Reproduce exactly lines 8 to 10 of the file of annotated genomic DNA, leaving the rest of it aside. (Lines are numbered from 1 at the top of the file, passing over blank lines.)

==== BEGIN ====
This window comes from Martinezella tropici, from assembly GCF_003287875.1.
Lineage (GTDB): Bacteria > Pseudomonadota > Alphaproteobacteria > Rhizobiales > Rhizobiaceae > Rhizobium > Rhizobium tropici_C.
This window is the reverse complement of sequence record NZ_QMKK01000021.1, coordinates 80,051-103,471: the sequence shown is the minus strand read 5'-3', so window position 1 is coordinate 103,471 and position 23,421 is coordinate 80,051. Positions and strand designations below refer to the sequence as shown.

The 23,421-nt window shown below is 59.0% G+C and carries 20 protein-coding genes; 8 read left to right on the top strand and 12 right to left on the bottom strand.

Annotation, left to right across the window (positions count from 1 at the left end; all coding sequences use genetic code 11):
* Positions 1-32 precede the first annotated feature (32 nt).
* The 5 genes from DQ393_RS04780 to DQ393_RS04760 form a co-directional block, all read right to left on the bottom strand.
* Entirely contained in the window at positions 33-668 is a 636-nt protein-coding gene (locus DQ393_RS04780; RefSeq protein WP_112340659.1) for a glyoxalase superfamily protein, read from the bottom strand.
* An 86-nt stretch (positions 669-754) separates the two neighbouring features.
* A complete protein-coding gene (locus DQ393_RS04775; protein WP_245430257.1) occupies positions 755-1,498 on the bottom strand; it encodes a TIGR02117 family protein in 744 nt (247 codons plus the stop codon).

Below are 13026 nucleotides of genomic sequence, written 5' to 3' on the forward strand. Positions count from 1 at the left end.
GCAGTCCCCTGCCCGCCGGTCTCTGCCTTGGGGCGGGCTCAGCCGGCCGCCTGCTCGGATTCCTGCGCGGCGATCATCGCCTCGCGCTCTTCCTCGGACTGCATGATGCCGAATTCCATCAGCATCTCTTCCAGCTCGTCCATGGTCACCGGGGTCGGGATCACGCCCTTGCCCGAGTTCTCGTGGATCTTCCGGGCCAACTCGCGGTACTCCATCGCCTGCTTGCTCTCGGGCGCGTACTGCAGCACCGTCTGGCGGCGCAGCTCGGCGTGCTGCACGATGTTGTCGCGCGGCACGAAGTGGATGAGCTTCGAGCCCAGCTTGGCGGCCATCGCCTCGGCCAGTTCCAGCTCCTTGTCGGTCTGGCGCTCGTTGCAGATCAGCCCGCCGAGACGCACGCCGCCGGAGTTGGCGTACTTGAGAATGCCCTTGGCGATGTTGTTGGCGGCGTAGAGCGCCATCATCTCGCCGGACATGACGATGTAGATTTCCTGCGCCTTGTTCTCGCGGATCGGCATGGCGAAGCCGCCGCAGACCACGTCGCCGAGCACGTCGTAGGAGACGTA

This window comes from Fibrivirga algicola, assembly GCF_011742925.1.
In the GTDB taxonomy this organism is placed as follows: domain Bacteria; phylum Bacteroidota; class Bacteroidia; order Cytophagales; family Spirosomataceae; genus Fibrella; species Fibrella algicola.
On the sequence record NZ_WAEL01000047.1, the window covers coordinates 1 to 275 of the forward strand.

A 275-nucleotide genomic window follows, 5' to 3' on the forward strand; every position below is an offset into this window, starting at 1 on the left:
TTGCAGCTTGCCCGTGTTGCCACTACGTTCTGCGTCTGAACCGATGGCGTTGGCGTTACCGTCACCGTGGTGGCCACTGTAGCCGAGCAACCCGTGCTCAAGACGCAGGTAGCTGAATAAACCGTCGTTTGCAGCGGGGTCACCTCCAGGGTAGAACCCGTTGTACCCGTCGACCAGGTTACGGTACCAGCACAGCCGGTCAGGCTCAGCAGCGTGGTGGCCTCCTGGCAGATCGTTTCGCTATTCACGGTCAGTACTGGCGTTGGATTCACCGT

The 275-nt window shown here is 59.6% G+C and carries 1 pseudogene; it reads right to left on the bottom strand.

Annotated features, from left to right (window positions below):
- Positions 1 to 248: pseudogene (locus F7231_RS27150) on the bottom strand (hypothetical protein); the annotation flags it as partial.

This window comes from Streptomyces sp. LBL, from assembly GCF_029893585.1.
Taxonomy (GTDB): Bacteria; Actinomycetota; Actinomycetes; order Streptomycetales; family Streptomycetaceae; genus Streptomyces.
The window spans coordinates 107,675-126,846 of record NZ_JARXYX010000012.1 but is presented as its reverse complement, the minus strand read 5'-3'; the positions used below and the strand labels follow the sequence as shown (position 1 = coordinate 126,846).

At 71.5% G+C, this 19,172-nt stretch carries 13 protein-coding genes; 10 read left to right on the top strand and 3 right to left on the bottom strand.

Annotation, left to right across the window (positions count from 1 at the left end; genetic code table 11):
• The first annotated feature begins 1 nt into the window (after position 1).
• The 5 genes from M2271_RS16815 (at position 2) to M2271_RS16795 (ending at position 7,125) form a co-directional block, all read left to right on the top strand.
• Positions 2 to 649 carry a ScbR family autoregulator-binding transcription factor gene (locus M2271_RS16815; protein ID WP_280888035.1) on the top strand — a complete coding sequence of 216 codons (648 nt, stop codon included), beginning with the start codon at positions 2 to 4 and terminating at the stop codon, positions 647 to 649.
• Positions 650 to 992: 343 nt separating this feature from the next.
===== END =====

* Entirely contained in the window at positions 33-668 is a 636-nt protein-coding gene (locus DQ393_RS04780; RefSeq protein WP_112340659.1) for a glyoxalase superfamily protein, read from the bottom strand.
* An 86-nt stretch (positions 669-754) separates the two neighbouring features.
* A complete protein-coding gene (locus DQ393_RS04775; protein WP_245430257.1) occupies positions 755-1,498 on the bottom strand; it encodes a TIGR02117 family protein in 744 nt (247 codons plus the stop codon).